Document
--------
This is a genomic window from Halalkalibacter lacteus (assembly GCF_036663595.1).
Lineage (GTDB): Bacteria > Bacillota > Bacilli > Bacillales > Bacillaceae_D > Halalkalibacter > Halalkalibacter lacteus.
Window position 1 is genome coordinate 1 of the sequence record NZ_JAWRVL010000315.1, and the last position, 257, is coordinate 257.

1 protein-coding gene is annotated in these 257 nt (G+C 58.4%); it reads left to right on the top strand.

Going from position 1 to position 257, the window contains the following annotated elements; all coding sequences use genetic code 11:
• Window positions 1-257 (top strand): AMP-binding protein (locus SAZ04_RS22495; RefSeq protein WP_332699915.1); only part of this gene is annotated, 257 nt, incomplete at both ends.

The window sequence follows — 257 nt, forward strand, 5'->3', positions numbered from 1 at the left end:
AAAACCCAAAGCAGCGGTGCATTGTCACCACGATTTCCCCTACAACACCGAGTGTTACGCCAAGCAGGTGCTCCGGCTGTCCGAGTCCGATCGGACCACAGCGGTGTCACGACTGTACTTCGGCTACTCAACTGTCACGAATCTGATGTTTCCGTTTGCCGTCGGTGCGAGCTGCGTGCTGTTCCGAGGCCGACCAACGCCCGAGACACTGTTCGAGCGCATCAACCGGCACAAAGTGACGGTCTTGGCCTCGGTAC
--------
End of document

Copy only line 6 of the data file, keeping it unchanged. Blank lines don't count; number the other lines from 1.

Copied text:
• Window positions 1-257 (top strand): AMP-binding protein (locus SAZ04_RS22495; RefSeq protein WP_332699915.1); only part of this gene is annotated, 257 nt, incomplete at both ends.